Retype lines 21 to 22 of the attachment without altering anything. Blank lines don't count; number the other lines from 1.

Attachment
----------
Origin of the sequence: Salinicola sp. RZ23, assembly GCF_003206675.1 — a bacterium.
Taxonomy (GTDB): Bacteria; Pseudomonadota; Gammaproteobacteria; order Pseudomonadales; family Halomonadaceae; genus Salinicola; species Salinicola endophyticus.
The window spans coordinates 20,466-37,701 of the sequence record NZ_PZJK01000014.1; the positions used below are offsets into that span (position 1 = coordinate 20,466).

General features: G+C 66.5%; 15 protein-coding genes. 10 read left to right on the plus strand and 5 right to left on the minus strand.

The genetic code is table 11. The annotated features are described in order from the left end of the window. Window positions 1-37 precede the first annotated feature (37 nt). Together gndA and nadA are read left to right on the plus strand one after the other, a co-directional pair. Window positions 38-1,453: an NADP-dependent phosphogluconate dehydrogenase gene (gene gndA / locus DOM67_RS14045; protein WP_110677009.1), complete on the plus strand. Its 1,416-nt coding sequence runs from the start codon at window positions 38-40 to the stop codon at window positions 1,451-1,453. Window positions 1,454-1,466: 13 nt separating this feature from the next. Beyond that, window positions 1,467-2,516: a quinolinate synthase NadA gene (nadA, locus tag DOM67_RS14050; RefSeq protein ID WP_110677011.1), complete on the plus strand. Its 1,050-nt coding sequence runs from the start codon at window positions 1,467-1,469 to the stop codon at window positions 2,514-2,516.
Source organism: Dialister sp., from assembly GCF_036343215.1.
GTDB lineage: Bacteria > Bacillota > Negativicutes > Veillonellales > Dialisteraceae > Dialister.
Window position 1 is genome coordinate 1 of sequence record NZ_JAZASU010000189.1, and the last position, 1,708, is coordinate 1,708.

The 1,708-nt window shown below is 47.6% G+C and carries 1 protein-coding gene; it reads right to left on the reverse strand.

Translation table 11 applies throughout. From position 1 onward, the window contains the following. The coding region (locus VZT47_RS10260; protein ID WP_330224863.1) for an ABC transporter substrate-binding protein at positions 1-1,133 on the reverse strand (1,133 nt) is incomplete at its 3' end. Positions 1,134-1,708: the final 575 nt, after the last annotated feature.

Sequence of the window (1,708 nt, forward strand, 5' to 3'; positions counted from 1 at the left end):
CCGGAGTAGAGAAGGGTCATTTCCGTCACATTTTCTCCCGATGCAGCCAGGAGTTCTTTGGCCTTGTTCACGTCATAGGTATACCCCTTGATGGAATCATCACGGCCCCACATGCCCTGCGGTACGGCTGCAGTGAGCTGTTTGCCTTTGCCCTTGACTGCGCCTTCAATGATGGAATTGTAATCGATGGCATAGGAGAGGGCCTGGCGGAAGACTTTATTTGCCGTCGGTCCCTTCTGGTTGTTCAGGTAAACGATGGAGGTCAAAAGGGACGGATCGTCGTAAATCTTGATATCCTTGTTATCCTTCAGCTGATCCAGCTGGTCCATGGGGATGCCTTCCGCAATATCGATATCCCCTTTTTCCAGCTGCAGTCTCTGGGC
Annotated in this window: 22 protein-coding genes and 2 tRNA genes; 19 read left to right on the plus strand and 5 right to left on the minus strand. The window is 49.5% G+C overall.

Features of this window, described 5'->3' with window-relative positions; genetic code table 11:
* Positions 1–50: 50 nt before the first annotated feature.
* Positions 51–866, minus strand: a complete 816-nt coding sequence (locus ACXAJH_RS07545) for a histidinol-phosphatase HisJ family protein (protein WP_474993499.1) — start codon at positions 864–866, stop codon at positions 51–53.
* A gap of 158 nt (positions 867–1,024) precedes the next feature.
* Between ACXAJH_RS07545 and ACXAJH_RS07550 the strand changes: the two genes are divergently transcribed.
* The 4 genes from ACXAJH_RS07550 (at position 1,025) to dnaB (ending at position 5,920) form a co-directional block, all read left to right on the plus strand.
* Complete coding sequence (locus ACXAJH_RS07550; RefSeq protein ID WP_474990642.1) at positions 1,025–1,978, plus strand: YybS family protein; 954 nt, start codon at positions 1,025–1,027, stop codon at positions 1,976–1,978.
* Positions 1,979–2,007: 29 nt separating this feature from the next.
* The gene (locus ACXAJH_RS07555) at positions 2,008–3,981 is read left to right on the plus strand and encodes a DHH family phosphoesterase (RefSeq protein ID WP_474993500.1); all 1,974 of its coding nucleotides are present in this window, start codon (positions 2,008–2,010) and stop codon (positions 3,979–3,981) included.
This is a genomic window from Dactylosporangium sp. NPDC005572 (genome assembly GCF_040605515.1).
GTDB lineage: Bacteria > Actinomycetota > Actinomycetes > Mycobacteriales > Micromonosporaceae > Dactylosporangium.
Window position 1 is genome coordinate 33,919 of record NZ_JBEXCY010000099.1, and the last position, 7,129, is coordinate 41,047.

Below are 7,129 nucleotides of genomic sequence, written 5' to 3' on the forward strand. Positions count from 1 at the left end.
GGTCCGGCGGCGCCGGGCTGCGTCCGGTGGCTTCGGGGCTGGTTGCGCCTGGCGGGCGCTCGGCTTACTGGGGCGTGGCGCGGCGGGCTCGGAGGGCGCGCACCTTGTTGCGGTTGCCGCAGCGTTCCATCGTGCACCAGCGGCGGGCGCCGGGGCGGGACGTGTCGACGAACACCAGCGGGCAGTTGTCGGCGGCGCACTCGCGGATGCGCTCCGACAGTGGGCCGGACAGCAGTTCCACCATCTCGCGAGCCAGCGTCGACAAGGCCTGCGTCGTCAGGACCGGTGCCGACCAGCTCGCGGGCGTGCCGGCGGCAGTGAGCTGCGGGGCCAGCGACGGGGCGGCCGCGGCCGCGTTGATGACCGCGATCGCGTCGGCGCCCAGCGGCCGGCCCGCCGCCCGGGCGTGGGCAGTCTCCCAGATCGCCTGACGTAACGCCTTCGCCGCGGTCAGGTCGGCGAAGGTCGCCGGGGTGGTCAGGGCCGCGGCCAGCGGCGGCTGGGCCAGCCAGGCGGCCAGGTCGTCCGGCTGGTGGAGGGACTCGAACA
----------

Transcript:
* Positions 1,979–2,007: 29 nt separating this feature from the next.
* The gene (locus ACXAJH_RS07555) at positions 2,008–3,981 is read left to right on the plus strand and encodes a DHH family phosphoesterase (RefSeq protein ID WP_474993500.1); all 1,974 of its coding nucleotides are present in this window, start codon (positions 2,008–2,010) and stop codon (positions 3,979–3,981) included.